Copyright modernization: enhancing education and job creation
With the passage of the Copyright Modernization Act (Bill C-11), Canada’s copyright laws will move into the 21st century with a framework that is forward-looking and flexible, bringing Canada in line with technological advancements and ensuring our continued leadership in the global digital economy.
Bill C-11 establishes an environment that promotes innovation, attracts investment, and creates jobs. It ensures that creators of artistic works and intellectual property can protect their investments and realize an income for their work. At the same time, it recognizes the rights of consumers, permitting the use of legitimately acquired material for user-generated content and allowing activities such as time-shifting, format-shifting, and backup copying.
This legislation was drafted following extensive consultations among stakeholders, where we heard a wide range of concerns and suggestions. Bill C-11 is a uniquely Canadian compromise that achieves a delicate balance of competing interests.
The educational community has a significant stake in the future of copyright law because universities are environments where creativity and innovation thrive. Furthermore, students and educators are consumers of a variety of media, and benefit from the sharing and dissemination of information and ideas.
In recognition of education’s significant benefits to society, the Copyright Modernization Act has expanded the fair dealing provisions to include education. This means that copyrighted material can be used to enhance educational opportunities, incorporating the latest technologies in a manner that respects the interests of the copyright owner.
For example, this bill legitimizes the use of copyrighted material in online courses, permits the digital delivery of course materials, and allows for the copying of materials that are freely available over the Internet. In addition, it allows libraries to digitize print material and provide it electronically through an interlibrary loan. And because the bill is technologically neutral, it will be adaptable to future developments.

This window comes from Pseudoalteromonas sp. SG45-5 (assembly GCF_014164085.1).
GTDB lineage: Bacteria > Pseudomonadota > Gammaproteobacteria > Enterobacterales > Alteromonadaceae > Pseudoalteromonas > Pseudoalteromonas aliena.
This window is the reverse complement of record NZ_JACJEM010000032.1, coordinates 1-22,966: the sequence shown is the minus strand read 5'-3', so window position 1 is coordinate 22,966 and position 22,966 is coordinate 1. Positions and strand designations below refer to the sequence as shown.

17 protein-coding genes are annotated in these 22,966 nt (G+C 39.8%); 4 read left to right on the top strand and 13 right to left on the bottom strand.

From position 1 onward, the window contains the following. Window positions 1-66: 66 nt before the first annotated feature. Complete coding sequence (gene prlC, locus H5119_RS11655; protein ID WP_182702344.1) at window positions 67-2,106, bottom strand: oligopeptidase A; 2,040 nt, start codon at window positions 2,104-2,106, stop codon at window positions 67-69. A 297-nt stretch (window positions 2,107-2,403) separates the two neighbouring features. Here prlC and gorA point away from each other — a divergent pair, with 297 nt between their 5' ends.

As a member of the legislative committee that studied the bill, and an MP whose riding is home to two universities, I was in a unique position to evaluate the changes to copyright legislation with a view to ensuring that all the interests of the educational community were taken into consideration.
I heard directly from representatives of student organizations, college and university communities, school boards and education ministers, and creators and publishers of educational material. I believe the Copyright Modernization Act successfully balances all these interests, and will increase innovative learning opportunities for all Canadians.
At the same time, it provides critical protection for intellectual property and gives creators the option of using technological protection measures (TPMs) as a business model to optimize profitability. As the most innovative community in Canada, Waterloo has a stake in ensuring that creators can benefit from their ingenuity.
One illustration of this is the use of TPMs to protect the investments of Canada’s growing video game industry that employs approximately 16,000 people and generates $1.7 billion in economic activity. Stronger protection measures will ensure that this industry can attract investment and compete internationally, while creating high quality knowledge jobs in communities like ours.
At the same time, the free flow of ideas generates further discovery and innovation. To recognize this, Bill C-11 allows the circumvention of TPMs for legitimate purposes including reverse engineering, encryption research, and security testing.
Ultimately, a balanced and robust copyright regime will spur innovation, enhance competition and productivity, and ensure our place at the forefront of the digital economy.